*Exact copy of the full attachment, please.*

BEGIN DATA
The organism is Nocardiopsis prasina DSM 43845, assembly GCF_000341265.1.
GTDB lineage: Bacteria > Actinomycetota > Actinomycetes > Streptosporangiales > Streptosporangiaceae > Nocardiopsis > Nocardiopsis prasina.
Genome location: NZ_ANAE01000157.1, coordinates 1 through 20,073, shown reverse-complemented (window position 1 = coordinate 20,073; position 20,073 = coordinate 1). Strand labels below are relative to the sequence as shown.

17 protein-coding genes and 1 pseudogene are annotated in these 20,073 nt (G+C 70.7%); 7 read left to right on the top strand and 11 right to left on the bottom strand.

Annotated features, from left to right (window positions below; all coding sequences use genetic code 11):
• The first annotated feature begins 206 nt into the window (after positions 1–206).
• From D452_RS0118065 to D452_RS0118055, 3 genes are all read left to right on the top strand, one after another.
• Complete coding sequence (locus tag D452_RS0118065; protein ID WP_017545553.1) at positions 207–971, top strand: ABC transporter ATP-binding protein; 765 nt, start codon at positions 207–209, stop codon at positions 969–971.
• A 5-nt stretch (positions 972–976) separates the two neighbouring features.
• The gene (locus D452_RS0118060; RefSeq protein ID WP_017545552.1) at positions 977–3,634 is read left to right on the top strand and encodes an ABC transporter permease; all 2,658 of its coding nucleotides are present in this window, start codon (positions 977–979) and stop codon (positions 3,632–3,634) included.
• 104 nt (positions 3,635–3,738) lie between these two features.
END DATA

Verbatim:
The organism is Nocardiopsis prasina DSM 43845, assembly GCF_000341265.1.
GTDB lineage: Bacteria > Actinomycetota > Actinomycetes > Streptosporangiales > Streptosporangiaceae > Nocardiopsis > Nocardiopsis prasina.
Genome location: NZ_ANAE01000157.1, coordinates 1 through 20,073, shown reverse-complemented (window position 1 = coordinate 20,073; position 20,073 = coordinate 1). Strand labels below are relative to the sequence as shown.

17 protein-coding genes and 1 pseudogene are annotated in these 20,073 nt (G+C 70.7%); 7 read left to right on the top strand and 11 right to left on the bottom strand.

Annotated features, from left to right (window positions below; all coding sequences use genetic code 11):
• The first annotated feature begins 206 nt into the window (after positions 1–206).
• From D452_RS0118065 to D452_RS0118055, 3 genes are all read left to right on the top strand, one after another.
• Complete coding sequence (locus tag D452_RS0118065; protein ID WP_017545553.1) at positions 207–971, top strand: ABC transporter ATP-binding protein; 765 nt, start codon at positions 207–209, stop codon at positions 969–971.
• A 5-nt stretch (positions 972–976) separates the two neighbouring features.
• The gene (locus D452_RS0118060; RefSeq protein ID WP_017545552.1) at positions 977–3,634 is read left to right on the top strand and encodes an ABC transporter permease; all 2,658 of its coding nucleotides are present in this window, start codon (positions 977–979) and stop codon (positions 3,632–3,634) included.
• 104 nt (positions 3,635–3,738) lie between these two features.